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Will the Navy Build Virginia-Class Submarines in Block VI?

The U.S. Navy wants a Block VI Virginia-Class Submarine. Labour shortages may prevent that.

According to a watchdog organisation, the U.S. Navy’s Virginia-class Block V fast attack submarines are late and over budget. The U.S. Government Accountability Office (GAO) reported that human resources issues caused this illness. “Overall increasing workforce demand, as well as additional factors such as correspondingly less experienced workers,” are to blame. If labour shortages remain in Block V, the GAO questioned whether the Navy could proceed with Block VI.

Virginia Block V submarines have more weaponry. The elongated part behind the sail will include 28 missile slots which lengthen the submarine but add 65 Tomahawk-sized guns. It exceeds the Seawolf-50 Class’s Tomahawk cruise missiles.

The Navy wants 72–78 additional attack submarines. Ten Virginia Block V boats Block V will include new weaponry and sensors. An 84-foot addition will include four vertical launch tubes and more Tomahawks. Seven missiles per tube. Virginia Payload Module

The Block V Tomahawks on board will be upgraded for anti-shipping. If China starts a war, it will need Block V boats in the Indo-Pacific. The U.S. Navy needs as many anti-ship missiles as possible to confront China’s largest Navy.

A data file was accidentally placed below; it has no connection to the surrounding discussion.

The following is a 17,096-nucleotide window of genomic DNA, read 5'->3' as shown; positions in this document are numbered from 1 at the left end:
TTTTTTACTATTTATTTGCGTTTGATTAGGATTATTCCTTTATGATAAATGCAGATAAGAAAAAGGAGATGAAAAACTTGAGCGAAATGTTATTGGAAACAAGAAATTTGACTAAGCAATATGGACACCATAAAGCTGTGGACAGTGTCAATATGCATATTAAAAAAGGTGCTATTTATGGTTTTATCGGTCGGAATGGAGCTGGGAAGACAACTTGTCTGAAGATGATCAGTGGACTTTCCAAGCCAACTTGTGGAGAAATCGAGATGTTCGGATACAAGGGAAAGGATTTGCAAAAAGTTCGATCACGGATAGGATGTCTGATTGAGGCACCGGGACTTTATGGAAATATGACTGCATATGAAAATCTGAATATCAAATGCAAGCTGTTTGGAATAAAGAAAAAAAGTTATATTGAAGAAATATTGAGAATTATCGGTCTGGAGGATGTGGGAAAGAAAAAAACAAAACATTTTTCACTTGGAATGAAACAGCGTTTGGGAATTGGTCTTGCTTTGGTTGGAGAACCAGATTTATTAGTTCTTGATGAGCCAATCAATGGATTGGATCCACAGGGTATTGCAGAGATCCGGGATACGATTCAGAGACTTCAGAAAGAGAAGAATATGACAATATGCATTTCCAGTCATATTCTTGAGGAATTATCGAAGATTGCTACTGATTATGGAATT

GAO fears delays and higher costs for these changes. The GAO believes the Navy prioritised Block V modifications while building the Columbia-class submarine. Workers are few. Welders are scarce, so Electric Boat, a subsidiary of General Dynamics Company, is hiring more women.

Huntington Ingalls Industries Newport News Shipbuilding, another major submarine function, Object() [native code], lacks welders, electricians, riggers, and other shipyard employees. Both businesses informed the military that workforce shortages would continue to hinder submarine development. Companies worry about hiring less-skilled people.

According to the GAO, the first three Block V Virginia-class subs will be late. Delays will also increase costs. The Navy had promised to resolve its labour issues by 2022, but it failed. It affects Block VI submarine upgrades. In 2020, the Navy considered Block VI a “bridge” to the next-generation SSN (X) development. Block VI boats will be quieter than Block V. Block VI enhancements were scheduled for delivery between FY24 and FY28. Block V labour shortage delays and prices make those dates unlikely.

The Navy previously recruited shipyard employees from the industry. The service department is reconsidering that practice and contemplating methods to lure more workers to its submarine-building yards. One strategy to ease this problem is to focus on the comparatively high remuneration that these positions provide and spread the word that this type of employment would be a wonderful fit for women. The Navy will also tell high school and community college students that shipbuilding is financially and personally rewarding because workers defend their country.

Human error—poor planning and execution—causes delays and expense overruns. Supply chain difficulties can delay and overspending. It’s now an H.R. issue. The Navy must recruit talented shipbuilders who want to stay in the industry to compete with China. Warfighters cannot get the best submarines without a strong industrial base.

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